He said only 15 percent of the Erlanger headquarters' staff comprised Japanese nationals, who are likely to move with Toyota, leaving 85 percent Americans who may be less inclined to pull up stakes.

"The good news is we have plenty of time to get cushioned for the loss," Tobergte said.

Moore said the sudden glut of skilled workers and executives would be a strength.

"We regularly meet with automotive industry companies that are looking at our area. This could very much be a positive when they're considering coming here," he said. 

Joe Hall, a spokesman for the Kentucky Cabinet for Economic Development Cabinet, said the state will work closely with Northern Kentucky leaders and tout the wealth of talent available to prospective employers.

"When we work with businesses looking to relocate, a qualified workforce is usually the No. 1 thing that they're looking for," he said. "The fact that we definitely have that bodes well for us."

Hall didn't pretend the news was good in the short term.

"We found out about this (Monday) morning just like everybody else. We're shocked and we're disappointed that it's going to impact so many people," he said.

Tobergte said Toyota officials offered assurances that they would work with Northern Kentucky leaders to find a buyer for its 44-acre campus, which includes the headquarters building and a warranty operations building.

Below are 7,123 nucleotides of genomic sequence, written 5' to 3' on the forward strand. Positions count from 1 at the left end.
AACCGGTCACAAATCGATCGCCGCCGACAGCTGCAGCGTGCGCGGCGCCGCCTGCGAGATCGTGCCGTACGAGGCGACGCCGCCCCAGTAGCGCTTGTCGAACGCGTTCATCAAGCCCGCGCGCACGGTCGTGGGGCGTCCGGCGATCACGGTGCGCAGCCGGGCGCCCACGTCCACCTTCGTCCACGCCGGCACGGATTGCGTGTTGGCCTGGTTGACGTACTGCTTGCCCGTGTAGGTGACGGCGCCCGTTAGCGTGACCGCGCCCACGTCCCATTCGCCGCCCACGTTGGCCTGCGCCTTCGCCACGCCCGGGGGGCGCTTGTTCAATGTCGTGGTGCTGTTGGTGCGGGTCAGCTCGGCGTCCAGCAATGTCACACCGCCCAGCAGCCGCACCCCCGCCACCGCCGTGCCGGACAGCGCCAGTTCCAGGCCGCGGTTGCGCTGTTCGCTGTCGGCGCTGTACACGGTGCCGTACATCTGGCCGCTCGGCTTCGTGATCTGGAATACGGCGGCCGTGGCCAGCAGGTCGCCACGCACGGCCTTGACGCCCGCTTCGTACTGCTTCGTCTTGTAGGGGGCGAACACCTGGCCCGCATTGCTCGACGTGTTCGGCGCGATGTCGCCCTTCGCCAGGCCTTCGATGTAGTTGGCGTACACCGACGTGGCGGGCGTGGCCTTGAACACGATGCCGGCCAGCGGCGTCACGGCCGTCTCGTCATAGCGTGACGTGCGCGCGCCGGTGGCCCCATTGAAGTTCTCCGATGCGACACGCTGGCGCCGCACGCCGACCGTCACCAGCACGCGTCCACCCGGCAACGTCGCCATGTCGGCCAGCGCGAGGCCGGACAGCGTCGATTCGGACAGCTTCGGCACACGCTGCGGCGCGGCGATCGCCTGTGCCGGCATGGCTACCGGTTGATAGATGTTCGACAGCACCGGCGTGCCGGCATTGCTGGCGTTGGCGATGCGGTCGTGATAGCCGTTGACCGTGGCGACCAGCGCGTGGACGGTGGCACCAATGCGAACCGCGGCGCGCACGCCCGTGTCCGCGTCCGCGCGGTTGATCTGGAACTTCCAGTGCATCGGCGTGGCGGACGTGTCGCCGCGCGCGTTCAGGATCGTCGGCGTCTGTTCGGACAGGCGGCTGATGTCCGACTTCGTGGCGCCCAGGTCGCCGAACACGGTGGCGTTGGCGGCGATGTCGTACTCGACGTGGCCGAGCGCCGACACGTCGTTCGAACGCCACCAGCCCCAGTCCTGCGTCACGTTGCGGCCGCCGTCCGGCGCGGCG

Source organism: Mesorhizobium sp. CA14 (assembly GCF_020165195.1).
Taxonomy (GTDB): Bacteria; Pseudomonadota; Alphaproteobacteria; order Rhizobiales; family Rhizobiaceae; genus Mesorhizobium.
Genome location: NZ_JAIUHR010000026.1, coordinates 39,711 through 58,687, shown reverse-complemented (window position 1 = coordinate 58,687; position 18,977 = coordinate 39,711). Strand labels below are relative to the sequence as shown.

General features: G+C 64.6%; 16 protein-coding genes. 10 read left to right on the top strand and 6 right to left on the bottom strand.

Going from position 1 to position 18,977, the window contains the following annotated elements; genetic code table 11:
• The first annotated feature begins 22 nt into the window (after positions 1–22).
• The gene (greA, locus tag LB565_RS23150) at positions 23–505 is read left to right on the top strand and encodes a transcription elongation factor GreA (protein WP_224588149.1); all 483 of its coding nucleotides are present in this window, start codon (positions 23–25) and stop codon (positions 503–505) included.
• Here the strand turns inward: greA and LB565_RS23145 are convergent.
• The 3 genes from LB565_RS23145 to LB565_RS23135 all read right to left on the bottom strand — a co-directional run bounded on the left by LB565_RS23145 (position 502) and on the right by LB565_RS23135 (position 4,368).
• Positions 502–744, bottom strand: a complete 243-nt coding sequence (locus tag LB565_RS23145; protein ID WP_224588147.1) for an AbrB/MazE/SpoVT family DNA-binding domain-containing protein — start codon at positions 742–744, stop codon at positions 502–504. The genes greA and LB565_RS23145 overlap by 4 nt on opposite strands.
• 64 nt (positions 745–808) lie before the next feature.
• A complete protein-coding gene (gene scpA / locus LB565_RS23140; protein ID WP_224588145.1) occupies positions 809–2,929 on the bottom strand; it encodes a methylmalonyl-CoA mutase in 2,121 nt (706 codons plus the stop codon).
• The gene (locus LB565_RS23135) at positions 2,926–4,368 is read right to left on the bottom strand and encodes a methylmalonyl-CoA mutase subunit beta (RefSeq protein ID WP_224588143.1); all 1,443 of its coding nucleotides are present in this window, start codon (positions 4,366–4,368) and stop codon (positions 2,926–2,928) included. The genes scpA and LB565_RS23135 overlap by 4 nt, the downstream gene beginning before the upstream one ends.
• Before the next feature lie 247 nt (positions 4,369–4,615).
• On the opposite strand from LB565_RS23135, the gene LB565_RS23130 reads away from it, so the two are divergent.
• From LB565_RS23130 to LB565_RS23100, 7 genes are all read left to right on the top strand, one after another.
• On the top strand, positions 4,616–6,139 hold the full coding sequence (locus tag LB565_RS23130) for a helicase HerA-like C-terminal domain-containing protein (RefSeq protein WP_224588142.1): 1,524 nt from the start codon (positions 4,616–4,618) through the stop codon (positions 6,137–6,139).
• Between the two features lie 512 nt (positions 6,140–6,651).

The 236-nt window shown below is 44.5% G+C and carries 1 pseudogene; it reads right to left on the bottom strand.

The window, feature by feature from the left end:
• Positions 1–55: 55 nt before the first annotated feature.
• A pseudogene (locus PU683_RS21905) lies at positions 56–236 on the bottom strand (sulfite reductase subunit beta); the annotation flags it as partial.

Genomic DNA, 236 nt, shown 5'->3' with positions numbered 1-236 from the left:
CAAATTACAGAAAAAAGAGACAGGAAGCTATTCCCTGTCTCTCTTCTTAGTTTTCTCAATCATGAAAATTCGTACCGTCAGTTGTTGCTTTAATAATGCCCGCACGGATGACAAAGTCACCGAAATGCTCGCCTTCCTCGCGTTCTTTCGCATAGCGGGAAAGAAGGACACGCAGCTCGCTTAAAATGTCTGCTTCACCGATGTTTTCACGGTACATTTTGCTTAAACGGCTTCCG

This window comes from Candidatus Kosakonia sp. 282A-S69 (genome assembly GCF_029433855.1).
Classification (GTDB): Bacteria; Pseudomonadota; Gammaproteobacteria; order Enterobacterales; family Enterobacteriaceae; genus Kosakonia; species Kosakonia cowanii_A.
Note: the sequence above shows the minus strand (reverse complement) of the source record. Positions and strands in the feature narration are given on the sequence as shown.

It's a tall order.

“Those are very difficult jobs to replace in the white-collar economy,” said Doug Moormann, vice president of Government Strategies Group, a downtown-based lobbying and consulting firm.

Moormann, former vice president of economic development for the Cincinnati USA Regional Chamber, said the Toyota relocation is certain to cause collateral damage.

“Even if we land another project or even a series of projects that add up to 1600 jobs it’s unlikely they’ll end up at the same pay level,” he said. “So, that’s just money that’s just going to flow out of the local economy. That connects to house sales. It connects to retail sales. It’s just a lot of money that’s going to be drained from the local economy.”

Boone and Kenton counties are in the fortunate position of having

the lowest unemployment rates in Kentucky – 6.3 percent in Boone and 6.4 percent in Kenton, according to the state.

"This is the exact reason that we need to have a strong offense," Moore said, pointing out that Boone County has added 9,000 jobs since the low-point of the recession in January 2008.

The region was excluded from whatever wheeling and dealing may have occurred with Toyota in the deal to relocate to Texas. That was done privately and quietly, an absolute must for those economic development agencies hoping to gain the trust of a company like Toyota. In that vein, Tobergte demurred when asked if Tri-ED had any prospects in line to help fill the void left by Toyota.

"You know I can't comment on that, but we have a strong pipeline right now. We're going to capitalize on our assets," he said.

Dan Monk contributed to this story.